Family member as additional director Family member as additional director - Page 2
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  1. #11

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    Quote Originally Posted by zerosum View Post
    This is just incorrect. It's not where the main director and shareholder is, it's where management and control duties are being carried out. The problem of being the only director abroad is that it's impossible to avoid ad hoc duties needing to occur overseas, which can be enough to create PE abroad. Recent cases have been won on this; HMRC looked very closely at where contracts had been signed.
    whilst some of what you say is correct for a normal business, agencies won't have it. They'll see a tax avoidance vehicle and bin you.
    Agencies expect contracts to be signed by the person who'll be doing the work. Maybe not always, but in most cases, and in the current environment, you're less likely to find one.
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  2. #12

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    Quote Originally Posted by Lance View Post
    Agencies expect contracts to be signed by the person who'll be doing the work. Maybe not always, but in most cases, and in the current environment, you're less likely to find one.
    Looking into this further, the point is more to avoid signing contracts in the place you become tax resident. If you're on a brief trip in some place, and need to sign a contract quickly, this should be doable (as long as the country in question doesn't have really draconian permanent establishment rules). So it may not be necessary for the other director to exercise this duty. Covid-permitting.

  3. #13

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    The ultimate consideration when appointing Directors, is that they have a fiduciary duty, to the Company. Along with that, they also hold contractual capacity.

    There is a significant amount of case law surrounding what Directors duties are, and how they can affect the day to day running (or not running the company).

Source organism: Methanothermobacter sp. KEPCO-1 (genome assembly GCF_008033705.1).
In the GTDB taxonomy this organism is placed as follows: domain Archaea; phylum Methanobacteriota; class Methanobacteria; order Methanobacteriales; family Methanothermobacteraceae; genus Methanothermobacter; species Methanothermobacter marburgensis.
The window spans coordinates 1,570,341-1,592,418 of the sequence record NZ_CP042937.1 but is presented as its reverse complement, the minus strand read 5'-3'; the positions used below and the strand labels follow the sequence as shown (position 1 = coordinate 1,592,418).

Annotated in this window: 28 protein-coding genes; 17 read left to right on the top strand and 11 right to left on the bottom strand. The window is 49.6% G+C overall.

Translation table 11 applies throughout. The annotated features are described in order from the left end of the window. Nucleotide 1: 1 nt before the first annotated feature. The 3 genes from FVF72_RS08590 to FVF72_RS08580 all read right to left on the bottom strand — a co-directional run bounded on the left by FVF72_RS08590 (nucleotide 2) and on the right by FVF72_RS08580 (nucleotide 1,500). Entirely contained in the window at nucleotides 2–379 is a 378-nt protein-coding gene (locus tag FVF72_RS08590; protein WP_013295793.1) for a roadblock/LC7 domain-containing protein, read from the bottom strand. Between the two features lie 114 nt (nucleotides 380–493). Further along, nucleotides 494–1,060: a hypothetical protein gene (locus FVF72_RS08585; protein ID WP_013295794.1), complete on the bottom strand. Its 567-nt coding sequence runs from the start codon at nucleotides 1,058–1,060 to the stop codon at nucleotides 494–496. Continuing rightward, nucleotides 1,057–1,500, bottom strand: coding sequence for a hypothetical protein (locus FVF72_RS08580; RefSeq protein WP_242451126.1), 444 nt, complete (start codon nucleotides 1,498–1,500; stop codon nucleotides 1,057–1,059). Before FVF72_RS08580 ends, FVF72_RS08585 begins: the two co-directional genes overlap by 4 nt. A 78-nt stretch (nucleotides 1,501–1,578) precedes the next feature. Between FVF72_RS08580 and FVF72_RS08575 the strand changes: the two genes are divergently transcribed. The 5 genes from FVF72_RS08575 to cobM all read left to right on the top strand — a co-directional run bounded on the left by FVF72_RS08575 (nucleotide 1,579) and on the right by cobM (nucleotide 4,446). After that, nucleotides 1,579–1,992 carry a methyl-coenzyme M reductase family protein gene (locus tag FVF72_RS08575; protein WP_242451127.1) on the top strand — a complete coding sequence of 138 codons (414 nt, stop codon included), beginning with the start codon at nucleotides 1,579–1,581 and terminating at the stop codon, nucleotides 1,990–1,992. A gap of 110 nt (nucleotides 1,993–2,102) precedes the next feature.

Usually within our small Companies, it is unusual for a Director to be appointed who is not also a Shareholder.

    Ultimately, it is about "intent".

    I wouldn't take advice from non-paid / uninsured "advisors" on a Contractors Forum, and use this as the basis for a business changing decision.
    I was an IPSE Consultative Council Member, until the BoD abolished it. I am not an IPSE Member, since they have no longer have any relevance to me, as an IT Contractor. Read my lips...I recommend QDOS for ALL your Insurance requirements (Contact me for a referral code).

  4. #14

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    Quote Originally Posted by Scruff View Post
    I wouldn't take advice from non-paid / uninsured "advisors" on a Contractors Forum, and use this as the basis for a business changing decision.
    He is doing the exact opposite - Having supposedly paid for advice the OP is asking the resident posters and then insulting them.
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  5. #15

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    Quote Originally Posted by eek View Post
    He is doing the exact opposite - Having supposedly paid for advice the OP is asking the resident posters and then insulting them.
    I think you’re rather sensitive, and you wilfully mis-state my position into the bargain.

    I asked what other supplementary considerations may apply that were not within the scope of my paid consultation. Lance gave an excellent example. You could not, and resorted to trying to attack the question instead.


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  6. #16

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    Quote Originally Posted by Scruff View Post
    The ultimate consideration when appointing Directors, is that they have a fiduciary duty, to the Company. Along with that, they also hold contractual capacity.

    There is a significant amount of case law surrounding what Directors duties are, and how they can affect the day to day running (or not running the company).

    Usually within our small Companies, it is unusual for a Director to be appointed who is not also a Shareholder.

    Ultimately, it is about "intent".

    I wouldn't take advice from non-paid / uninsured "advisors" on a Contractors Forum, and use this as the basis for a business changing decision.